Tuesday, 8 October 2013

Hard Drive Theft Leads to ICO Warning

The recent theft of a hard drive from a small business owner has resulted in a significant fine and a warning from the Information Commissioner's Office (ICO).  The warning was a stern reminder to business owners of their legal obligation to protect any personal data stored on portable devices.

The theft of the hard drive occurred on a London street early in August of this year.  According to official reports, the business owner was carrying a hard drive in a case along with documents and cash.  While stopped at a traffic light, the case was stolen from his car.  While the hard drive in question was password-protected, the data on it was not encrypted so whoever stole it had easy access to all sorts of personal information.

The most troubling aspect of the theft is the fact that the business owner runs a Wembley-based loan company.  The information on the hard drive included names, addresses and other information needed to process and administer loans. For his carelessness, the owner was fined £5,000.  It could have been as high as £70,000 had he the means to pay it.

In his official remarks, ICO head of enforcement Stephen Eckersley was very clear in stating that his agency has repeatedly warned organisations of their legal obligation to protect customer data. In this particular case he said that if "the hard drive had been encrypted the business owner would not have left all of their customers open to the threat of identity theft and would not be facing a £5,000 penalty following a serious breach of the Data Protection Act."

No Longer an Option


In the IT world, we know how important encryption is to commercial network communications.  It is something we deal with on a daily basis.  Without proper security and management of customer information, it is too easy for hackers to break into computer systems and wreak havoc with the data they find.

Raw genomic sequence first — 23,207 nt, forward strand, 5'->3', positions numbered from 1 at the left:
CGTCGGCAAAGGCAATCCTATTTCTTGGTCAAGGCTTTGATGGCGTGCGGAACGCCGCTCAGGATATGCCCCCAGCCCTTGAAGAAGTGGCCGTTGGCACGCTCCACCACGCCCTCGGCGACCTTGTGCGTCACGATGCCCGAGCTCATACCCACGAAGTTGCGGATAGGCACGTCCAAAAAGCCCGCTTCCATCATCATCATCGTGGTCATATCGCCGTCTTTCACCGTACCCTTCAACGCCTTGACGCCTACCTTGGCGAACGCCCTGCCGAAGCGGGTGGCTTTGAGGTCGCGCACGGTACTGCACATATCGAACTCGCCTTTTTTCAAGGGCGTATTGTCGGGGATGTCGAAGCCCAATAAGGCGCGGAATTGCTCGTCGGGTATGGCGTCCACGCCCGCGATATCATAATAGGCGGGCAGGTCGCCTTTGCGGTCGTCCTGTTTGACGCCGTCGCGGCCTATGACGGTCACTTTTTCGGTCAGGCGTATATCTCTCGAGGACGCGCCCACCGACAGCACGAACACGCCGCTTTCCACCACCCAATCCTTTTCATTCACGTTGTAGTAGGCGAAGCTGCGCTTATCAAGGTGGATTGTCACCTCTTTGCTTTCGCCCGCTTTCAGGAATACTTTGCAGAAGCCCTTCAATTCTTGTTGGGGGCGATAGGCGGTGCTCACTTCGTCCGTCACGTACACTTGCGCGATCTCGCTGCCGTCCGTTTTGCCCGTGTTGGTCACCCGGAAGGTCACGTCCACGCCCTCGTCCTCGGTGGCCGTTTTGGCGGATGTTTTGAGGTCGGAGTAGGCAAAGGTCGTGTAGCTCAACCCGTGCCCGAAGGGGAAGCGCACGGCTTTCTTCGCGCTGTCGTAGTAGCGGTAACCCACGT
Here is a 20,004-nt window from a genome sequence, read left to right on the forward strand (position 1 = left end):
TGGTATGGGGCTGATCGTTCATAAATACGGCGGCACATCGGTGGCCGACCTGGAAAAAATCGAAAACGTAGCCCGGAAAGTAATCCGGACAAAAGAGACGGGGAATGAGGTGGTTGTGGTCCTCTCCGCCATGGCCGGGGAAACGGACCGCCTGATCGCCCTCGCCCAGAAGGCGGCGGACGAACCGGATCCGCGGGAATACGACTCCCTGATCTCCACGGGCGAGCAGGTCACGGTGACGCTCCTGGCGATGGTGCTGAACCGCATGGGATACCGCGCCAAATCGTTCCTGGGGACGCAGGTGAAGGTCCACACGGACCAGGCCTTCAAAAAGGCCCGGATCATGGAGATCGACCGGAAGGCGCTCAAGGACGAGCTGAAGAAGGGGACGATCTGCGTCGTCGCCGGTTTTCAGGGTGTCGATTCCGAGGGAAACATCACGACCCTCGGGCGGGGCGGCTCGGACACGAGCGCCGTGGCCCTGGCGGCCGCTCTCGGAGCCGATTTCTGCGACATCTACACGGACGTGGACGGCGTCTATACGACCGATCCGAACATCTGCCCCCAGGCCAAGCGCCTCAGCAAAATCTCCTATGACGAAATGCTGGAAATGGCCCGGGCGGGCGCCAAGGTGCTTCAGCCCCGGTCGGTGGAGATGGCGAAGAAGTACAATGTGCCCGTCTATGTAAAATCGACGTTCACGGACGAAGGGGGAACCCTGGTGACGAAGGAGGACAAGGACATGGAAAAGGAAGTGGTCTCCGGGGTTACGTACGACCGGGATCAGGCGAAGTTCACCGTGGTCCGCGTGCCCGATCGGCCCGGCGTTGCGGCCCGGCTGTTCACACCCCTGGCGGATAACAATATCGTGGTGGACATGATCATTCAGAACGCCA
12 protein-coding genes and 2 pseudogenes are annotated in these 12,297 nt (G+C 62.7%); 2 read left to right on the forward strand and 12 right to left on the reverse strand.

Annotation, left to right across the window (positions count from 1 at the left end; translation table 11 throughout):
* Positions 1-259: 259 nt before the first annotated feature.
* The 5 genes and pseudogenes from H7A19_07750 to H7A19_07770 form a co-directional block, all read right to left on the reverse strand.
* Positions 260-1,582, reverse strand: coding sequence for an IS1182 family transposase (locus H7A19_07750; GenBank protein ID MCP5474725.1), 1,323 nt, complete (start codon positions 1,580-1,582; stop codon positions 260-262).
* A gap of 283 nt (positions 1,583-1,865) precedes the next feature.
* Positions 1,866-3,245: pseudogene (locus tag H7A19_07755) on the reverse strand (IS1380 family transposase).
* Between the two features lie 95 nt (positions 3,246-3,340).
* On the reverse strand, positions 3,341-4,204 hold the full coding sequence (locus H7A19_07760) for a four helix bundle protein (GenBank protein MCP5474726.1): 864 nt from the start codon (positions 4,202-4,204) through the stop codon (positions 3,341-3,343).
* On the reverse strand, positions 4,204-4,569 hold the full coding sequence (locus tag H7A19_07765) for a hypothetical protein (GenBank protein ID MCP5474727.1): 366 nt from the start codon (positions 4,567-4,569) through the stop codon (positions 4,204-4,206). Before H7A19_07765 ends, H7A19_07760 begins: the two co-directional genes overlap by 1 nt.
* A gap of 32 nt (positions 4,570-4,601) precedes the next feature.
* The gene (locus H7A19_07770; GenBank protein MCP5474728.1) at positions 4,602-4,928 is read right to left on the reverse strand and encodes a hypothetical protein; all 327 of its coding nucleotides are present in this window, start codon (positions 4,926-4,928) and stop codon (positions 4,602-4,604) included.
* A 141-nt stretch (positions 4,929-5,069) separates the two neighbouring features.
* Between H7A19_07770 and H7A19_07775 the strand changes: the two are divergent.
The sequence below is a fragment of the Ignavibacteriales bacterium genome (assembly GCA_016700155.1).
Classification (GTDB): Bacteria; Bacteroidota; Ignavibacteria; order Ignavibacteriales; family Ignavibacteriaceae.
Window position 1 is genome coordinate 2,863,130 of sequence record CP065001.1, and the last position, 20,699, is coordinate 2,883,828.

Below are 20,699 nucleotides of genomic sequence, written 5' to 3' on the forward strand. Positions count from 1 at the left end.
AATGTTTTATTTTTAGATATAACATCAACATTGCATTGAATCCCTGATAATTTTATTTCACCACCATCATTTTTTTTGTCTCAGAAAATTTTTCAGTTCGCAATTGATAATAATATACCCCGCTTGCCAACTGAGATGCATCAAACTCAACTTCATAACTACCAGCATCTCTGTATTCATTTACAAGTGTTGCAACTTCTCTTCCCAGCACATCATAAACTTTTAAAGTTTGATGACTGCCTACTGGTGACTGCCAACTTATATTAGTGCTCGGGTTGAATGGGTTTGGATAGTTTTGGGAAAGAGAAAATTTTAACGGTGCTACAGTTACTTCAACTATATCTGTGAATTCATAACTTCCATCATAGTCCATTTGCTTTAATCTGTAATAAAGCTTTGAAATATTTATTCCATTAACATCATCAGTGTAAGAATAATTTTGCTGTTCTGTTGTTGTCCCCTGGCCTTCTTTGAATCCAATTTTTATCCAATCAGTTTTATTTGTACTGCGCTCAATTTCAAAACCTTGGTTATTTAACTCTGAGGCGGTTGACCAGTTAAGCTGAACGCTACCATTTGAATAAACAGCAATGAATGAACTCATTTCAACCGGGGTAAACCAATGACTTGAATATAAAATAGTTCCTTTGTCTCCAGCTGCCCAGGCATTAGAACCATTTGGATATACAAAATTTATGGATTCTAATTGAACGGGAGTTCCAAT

What's more, we do not leave security entirely in the hands of mindless software applications.  It requires comprehensive training as well; training in the proper deployment of security software and filling in the holes that such software is not capable of filling on its own. It takes a combination of technology and human action to ensure maximum security.

It appears that this particular case is one where the business owner had assumed the typical ‘these sorts of things never happen to me’ mindset.  There is no other way to explain the transport of a portable hard drive with unencrypted data on it.  As demonstrated by the theft, precious data is not even safe when it's sitting next to you in a car.


Encryption is vitally important because it is usually the last line of defence against data thieves.  A password-protected hard drive is only effective against amateurs or petty thieves with no knowledge of computer systems however it does nothing against the professional whose livelihood depends on stealing data.  Encryption makes data theft significantly more difficult to pull off.

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